Frank Gehry’s designs for his own residence

Architect Frank Gehry lives in Santa Monica, California, where, in 1977, his wife Berta had bought a modest pink bungalow in a bourgeois neighbourhood. Shortly thereafter, Gehry had decided to redesign what he considered “a dumb little house with charm” and to try “to make it more important.” At that point, Gehry was not yet a celebrated architect. The architectural forms of the house after this first renovation, however, marked his budding ascent as a protagonist of deconstructivism. In addition, the renovation of the house represented a considerable social critique. In the middle of a post-war urbanised context, filled with freestanding dwellings on small lots, Gehry exhibited the clash between suburbia’s conflicting ideals of community and independence. The extent of this social critique was underscored by the fact that the house was even shot at. Yet, Gehry had not broken any of the tight rules of urban planning. But through its collage-like appearance, the ‘dumb’ house gained an iconic status.

In 1993, when Gehry’s sons were steadily growing up, the house was in need of another renovation, although Gehry had a hard time designing this one. The executed extension broke up the unity of the vernacular forms the old renovation had exhibited. Although Gehry acknowledged that he had “lost the old house,” he was still convinced of a social mission. His own city had recently been convulsed by social unrest and he consequently designed the renovation in the belief that even small adjustments of form could alter the conditions of social reality. In the meantime, Gehry’s deconstructivist forms had become widely known and his own house had become a touristic attraction. Thus, the house had become a psychological burden to the architect. He confessed to being “emotionally trapped because it was this icon.”

Designing a house for oneself is a precarious project for an architect. It is the place where his life and work fuse. Like all his designs, it is a representation of his own values, but in this case the artist is his own commissioner as well and is therefore harshly confronted with his own limitations. An architect designing his own house is thus engaging in an act both extremely public and extremely reflective.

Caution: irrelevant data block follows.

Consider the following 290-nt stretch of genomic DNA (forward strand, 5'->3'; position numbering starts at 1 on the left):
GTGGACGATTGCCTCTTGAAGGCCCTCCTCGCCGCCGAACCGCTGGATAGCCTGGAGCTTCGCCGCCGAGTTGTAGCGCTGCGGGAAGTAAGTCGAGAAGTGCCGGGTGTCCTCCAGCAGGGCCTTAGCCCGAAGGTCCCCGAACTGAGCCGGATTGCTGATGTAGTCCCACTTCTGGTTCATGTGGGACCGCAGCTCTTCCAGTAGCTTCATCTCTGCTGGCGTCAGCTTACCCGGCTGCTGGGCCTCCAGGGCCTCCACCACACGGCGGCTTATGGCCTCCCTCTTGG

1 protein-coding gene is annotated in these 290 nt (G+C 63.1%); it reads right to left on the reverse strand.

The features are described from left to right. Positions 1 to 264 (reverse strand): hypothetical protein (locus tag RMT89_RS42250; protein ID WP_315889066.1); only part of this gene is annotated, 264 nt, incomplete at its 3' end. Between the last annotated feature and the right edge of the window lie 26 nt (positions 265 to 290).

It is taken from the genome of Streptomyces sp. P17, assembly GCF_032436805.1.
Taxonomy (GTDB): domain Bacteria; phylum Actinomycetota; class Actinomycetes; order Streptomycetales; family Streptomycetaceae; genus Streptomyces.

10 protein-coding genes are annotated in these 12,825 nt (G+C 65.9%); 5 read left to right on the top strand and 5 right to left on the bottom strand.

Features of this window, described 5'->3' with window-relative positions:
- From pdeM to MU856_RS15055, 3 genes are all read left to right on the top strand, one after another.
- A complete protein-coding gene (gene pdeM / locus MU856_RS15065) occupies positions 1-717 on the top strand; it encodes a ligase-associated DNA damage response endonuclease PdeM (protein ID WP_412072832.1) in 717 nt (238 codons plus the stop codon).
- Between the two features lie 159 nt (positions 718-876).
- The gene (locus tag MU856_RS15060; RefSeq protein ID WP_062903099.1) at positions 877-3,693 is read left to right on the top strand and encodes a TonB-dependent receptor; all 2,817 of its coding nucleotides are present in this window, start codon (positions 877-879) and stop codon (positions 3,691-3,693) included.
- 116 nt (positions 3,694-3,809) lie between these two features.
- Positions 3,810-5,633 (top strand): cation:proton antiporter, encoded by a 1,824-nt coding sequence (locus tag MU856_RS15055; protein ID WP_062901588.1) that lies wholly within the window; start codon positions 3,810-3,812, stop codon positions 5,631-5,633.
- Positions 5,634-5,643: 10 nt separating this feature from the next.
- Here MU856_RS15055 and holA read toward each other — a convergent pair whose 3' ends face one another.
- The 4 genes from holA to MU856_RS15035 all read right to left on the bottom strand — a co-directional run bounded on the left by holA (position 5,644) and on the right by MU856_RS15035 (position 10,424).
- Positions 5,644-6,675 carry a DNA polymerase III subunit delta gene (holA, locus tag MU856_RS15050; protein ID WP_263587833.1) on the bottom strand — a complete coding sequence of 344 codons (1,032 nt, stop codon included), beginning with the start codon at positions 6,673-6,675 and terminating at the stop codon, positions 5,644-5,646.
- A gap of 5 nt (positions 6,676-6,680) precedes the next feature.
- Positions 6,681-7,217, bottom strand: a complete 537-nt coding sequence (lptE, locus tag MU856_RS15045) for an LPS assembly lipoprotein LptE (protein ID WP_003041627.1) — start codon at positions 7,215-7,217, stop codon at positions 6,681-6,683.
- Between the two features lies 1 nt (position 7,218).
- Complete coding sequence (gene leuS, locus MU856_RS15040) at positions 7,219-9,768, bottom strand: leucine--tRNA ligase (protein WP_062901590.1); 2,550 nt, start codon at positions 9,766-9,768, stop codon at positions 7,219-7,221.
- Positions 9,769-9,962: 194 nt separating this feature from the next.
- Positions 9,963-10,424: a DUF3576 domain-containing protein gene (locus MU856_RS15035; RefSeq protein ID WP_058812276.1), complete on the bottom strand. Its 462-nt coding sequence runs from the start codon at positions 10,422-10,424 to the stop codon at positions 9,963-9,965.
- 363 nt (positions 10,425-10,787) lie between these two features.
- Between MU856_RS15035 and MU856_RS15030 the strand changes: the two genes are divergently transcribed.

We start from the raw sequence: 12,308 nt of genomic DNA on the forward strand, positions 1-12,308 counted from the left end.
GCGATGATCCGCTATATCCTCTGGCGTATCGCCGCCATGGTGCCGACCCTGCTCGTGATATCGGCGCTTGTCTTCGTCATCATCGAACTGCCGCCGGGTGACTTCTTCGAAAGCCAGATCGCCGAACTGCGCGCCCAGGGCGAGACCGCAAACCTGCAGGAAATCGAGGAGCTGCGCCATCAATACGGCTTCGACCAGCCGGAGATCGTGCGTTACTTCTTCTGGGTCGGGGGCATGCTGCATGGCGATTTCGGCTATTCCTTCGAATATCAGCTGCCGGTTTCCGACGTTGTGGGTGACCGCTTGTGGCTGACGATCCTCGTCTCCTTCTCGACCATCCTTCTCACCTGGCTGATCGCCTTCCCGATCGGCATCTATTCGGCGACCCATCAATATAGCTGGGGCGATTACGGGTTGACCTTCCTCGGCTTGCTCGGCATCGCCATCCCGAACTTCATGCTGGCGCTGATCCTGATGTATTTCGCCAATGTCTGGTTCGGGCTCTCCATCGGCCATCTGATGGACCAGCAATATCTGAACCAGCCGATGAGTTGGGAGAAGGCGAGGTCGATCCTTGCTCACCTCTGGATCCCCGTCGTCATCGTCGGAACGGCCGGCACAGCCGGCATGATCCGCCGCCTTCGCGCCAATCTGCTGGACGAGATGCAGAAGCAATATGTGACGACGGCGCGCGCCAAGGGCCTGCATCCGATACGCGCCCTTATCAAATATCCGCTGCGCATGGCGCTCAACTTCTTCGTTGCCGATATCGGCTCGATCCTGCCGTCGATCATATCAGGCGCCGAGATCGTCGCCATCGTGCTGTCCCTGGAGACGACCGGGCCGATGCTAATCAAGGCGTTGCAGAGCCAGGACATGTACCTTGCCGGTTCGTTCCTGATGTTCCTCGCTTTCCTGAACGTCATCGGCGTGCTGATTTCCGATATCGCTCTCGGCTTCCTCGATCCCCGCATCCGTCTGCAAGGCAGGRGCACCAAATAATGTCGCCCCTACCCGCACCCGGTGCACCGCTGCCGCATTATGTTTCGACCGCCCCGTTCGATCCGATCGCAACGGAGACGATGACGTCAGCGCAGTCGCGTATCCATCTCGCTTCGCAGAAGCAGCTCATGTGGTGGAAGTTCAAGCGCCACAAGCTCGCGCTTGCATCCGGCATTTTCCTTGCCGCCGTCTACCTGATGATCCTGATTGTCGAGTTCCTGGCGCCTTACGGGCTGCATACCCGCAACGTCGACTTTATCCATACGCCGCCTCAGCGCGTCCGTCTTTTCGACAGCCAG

In December 2004, the models for Frank Gehry’s new residence were published. During the four previous years, Gehry had been designing a series of pavilions – private enclaves – in Venice, California. In light of the building history of his old house, the recent designs are bewildering, and Gehry admits is was a struggle. The higher social ideals have completely evaporated. “The whole design is set up so that you can break it back down into its individual lots,” Gehry stated, “so when we’re gone, the kids can sell off parts of it if they want to […].”

Gehry’s loss of critical value now coincides with his inability to design a conceptual entity. By the sheer exploitation of the vernacular forms of the 1978 renovation ever since, as a mannerism at best, the forms have lost their meaning. Gehry’s deconstructivism has become an empty shell. After the warning in 1993, when he was already struggling with the problem of unifying form and critique, he is once again being confronted with the emptiness of his forms. His creative bubble of the seventies has literally burst.

Martijn van Beek

Frank Gehry, Santa Monica Residence, original state (1977)

Frank Gehry, Santa Monica Residence, first renovation (1978)

Frank Gehry, Santa Monica Residence, second renovation (1993)

Frank Gehry, Venice Residence, project (2004)


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This website is the outcome of the course Critical Issues in the Cultural Industries, supervised by prof. Wouter Davidts within the context of the Visual Arts, Media & Architecture MPhil program at VU University Amsterdam. Contributors to the site are the first and second year students of the research master enrolled in the course.

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